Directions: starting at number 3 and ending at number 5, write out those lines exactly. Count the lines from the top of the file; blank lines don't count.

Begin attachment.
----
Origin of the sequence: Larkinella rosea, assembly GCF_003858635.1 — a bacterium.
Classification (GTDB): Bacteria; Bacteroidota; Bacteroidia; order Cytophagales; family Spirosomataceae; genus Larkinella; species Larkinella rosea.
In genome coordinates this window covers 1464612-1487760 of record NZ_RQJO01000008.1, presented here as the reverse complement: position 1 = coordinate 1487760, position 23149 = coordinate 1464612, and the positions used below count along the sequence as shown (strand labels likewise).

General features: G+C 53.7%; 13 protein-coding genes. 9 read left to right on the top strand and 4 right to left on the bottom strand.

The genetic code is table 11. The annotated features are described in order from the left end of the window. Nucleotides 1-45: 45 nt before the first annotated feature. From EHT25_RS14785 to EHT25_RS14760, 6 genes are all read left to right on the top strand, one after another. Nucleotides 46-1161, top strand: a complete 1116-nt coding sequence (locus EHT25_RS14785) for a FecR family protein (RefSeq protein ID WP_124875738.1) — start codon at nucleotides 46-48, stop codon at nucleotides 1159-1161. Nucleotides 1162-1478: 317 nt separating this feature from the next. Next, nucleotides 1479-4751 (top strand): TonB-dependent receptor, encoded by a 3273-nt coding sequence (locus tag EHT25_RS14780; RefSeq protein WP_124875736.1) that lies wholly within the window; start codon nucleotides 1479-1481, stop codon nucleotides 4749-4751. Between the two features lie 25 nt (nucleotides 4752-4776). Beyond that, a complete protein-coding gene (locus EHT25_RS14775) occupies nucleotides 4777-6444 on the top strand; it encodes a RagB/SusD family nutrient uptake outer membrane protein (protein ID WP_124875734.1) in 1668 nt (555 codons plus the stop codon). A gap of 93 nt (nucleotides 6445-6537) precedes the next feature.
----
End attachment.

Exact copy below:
In genome coordinates this window covers 1464612-1487760 of record NZ_RQJO01000008.1, presented here as the reverse complement: position 1 = coordinate 1487760, position 23149 = coordinate 1464612, and the positions used below count along the sequence as shown (strand labels likewise).

General features: G+C 53.7%; 13 protein-coding genes. 9 read left to right on the top strand and 4 right to left on the bottom strand.

The genetic code is table 11. The annotated features are described in order from the left end of the window. Nucleotides 1-45: 45 nt before the first annotated feature. From EHT25_RS14785 to EHT25_RS14760, 6 genes are all read left to right on the top strand, one after another. Nucleotides 46-1161, top strand: a complete 1116-nt coding sequence (locus EHT25_RS14785) for a FecR family protein (RefSeq protein ID WP_124875738.1) — start codon at nucleotides 46-48, stop codon at nucleotides 1159-1161. Nucleotides 1162-1478: 317 nt separating this feature from the next. Next, nucleotides 1479-4751 (top strand): TonB-dependent receptor, encoded by a 3273-nt coding sequence (locus tag EHT25_RS14780; RefSeq protein WP_124875736.1) that lies wholly within the window; start codon nucleotides 1479-1481, stop codon nucleotides 4749-4751. Between the two features lie 25 nt (nucleotides 4752-4776). Beyond that, a complete protein-coding gene (locus EHT25_RS14775) occupies nucleotides 4777-6444 on the top strand; it encodes a RagB/SusD family nutrient uptake outer membrane protein (protein ID WP_124875734.1) in 1668 nt (555 codons plus the stop codon). A gap of 93 nt (nucleotides 6445-6537) precedes the next feature.